There is a lot of talk these days about the relative values of the humanities versus the so-called STEM disciplines (Science, Technology, Engineering, and Mathematics). When a US political candidate recently declared that “we need more welders, less philosophers,” my first reaction was: “Why the dichotomy? Why shouldn’t welders be philosophers and vice versa?” I then thought about individuals such as Filippo Brunelleschi, Leon Battista Alberti, and Leonardo da Vinci. Engineering was not the enemy of the liberal arts in the Renaissance, nor was mathematics, when Luca Pacioli, Leonardo, and Piero della Francesca learned from one another. Galileo, the preeminent mathematician and natural philosopher of his day was also a musician and poet.
This vivisection of the human spirit is a modern development: in creating strict divisions between the disciplines, we divide our own selves. In rating certain endeavors as more valuable based on an imagined “practical” value to society, we endanger the very values that society is founded upon. It is essential that we have bridges built over rivers, but we must also have citizens who understand what it meant to the Roman Republic when Caesar’s troops forded the Rubicon.
I believe the Renaissance does matter, today more than ever. Not only are its values relevant today, but in many ways the Renaissance is still with us. For instance, though life has changed dramatically since then, we share a similar approach to communication to Italians five centuries ago. In a recent article entitled “Italian women and 16th-century social media” published on the OUP blog I explore the way Italian Renaissance women, in particular, expressed themselves in letters, sharing their views with the world at large. So here, following the lead of women such as Veronica Franco, Isabella Andreini, and Laura Cereta, I try to provide the reader with my views on the Italian Renaissance.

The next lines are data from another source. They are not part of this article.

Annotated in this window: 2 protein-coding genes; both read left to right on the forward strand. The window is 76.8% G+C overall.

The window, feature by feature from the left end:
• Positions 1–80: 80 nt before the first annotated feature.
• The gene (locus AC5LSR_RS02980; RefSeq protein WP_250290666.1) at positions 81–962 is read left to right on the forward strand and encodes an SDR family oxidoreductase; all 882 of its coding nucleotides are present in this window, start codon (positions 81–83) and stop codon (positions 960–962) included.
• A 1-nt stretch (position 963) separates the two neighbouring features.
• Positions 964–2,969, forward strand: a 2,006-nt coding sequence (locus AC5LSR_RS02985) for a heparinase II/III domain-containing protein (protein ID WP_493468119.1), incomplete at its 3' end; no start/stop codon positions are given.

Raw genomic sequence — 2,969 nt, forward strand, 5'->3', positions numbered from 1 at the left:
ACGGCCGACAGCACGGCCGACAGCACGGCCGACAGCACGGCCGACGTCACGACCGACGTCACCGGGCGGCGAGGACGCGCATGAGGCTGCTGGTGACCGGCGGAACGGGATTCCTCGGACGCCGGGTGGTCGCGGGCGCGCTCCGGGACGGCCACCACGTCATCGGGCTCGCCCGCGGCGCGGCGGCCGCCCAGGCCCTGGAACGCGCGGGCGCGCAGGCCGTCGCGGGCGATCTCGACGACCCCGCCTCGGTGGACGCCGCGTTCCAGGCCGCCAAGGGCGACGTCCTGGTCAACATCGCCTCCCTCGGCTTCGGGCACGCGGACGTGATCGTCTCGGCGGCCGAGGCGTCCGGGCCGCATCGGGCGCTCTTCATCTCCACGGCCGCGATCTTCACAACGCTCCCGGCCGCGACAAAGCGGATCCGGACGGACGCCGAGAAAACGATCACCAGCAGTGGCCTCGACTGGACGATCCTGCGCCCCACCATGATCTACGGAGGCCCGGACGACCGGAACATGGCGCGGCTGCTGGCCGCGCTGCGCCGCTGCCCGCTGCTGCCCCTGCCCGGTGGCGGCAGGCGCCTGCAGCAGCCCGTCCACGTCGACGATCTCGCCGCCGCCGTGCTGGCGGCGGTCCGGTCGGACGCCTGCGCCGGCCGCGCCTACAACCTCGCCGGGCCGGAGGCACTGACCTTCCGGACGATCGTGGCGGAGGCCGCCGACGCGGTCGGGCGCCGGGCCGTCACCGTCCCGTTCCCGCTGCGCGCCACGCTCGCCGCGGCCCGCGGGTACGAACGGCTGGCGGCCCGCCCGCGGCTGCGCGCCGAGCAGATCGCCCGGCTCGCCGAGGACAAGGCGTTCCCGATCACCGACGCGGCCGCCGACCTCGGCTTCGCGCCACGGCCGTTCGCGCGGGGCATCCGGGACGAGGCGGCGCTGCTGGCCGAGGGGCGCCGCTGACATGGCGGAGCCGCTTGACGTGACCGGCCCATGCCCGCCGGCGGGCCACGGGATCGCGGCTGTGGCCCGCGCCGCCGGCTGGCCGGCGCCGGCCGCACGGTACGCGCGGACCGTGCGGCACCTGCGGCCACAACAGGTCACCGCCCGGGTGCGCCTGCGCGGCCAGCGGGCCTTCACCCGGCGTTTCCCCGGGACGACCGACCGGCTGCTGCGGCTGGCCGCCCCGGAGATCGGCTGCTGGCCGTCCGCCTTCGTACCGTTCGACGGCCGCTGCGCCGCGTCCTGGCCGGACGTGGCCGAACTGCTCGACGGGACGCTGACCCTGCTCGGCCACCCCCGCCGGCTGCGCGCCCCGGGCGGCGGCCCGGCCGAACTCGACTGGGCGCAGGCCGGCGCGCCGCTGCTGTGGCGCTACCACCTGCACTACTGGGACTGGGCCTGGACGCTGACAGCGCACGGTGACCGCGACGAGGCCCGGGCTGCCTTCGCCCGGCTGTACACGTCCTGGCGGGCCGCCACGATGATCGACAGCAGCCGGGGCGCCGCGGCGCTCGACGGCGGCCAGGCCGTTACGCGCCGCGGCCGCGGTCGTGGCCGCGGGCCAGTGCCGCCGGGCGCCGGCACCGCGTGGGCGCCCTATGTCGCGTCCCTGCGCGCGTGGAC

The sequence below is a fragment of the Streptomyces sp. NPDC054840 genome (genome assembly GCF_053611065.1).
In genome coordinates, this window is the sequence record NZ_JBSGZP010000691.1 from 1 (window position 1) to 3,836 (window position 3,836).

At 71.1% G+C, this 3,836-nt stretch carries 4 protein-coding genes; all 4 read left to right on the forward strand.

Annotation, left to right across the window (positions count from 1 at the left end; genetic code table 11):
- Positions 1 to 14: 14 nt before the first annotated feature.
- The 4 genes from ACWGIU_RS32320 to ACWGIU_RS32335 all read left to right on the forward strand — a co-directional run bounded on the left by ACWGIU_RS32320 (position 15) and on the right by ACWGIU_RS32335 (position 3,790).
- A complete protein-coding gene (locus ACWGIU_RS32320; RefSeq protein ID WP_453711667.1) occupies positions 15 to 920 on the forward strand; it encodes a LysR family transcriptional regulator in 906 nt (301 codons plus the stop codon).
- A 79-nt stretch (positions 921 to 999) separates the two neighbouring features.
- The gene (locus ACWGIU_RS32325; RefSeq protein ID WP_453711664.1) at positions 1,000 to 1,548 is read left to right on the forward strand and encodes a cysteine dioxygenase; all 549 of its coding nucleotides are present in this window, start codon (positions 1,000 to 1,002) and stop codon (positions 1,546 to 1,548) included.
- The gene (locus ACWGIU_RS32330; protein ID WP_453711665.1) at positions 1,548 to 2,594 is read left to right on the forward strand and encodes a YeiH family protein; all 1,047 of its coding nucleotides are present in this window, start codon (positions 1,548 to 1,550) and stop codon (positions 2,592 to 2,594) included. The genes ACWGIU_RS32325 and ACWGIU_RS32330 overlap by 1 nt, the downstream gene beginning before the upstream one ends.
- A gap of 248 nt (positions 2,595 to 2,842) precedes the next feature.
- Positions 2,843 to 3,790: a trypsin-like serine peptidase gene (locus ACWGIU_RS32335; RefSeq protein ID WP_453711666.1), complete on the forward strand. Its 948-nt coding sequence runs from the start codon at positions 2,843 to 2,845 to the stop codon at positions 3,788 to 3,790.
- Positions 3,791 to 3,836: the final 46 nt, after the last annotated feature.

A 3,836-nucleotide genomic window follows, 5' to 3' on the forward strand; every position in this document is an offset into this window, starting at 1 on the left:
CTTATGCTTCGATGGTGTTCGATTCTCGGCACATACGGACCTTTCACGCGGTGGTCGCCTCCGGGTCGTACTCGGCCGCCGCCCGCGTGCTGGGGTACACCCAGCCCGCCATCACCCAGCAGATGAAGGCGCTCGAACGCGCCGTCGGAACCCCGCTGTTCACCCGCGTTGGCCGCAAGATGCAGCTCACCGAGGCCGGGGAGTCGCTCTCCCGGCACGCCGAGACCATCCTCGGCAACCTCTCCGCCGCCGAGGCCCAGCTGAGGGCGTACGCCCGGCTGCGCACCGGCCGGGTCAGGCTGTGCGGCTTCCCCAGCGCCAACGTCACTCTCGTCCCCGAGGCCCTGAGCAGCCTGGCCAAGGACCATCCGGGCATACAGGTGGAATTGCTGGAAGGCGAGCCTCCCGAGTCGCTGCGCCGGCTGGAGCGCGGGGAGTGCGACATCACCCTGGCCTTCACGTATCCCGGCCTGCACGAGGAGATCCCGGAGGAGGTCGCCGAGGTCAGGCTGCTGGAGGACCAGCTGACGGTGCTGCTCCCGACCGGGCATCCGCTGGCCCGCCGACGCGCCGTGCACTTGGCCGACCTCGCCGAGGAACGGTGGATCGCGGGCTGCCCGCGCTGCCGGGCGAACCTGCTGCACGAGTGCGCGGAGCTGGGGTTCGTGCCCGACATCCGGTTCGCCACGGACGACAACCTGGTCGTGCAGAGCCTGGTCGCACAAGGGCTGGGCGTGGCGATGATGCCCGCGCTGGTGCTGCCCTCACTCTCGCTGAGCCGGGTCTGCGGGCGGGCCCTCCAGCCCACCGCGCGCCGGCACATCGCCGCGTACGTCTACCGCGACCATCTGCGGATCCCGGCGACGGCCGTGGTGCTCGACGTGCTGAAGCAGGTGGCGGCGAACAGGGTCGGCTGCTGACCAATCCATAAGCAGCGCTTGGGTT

On this site you will find resources — texts, images, and links — that enhance and illustrate my books A Short History of Renaissance Italy and A Corresponding Renaissance: Letters Written by Italian Women, 1375-1650. In my teaching and lecturing I have observed that images can vividly bring the world of the Renaissance to life for students, so I have included many of my favorites here. For those who want even more detail, I have included the original texts of many of the documents referred to in my books, in particular, Renaissance women’s letters, many of them never before published.
I hope you find this site useful and, as always, enjoy receiving comments and suggestions!
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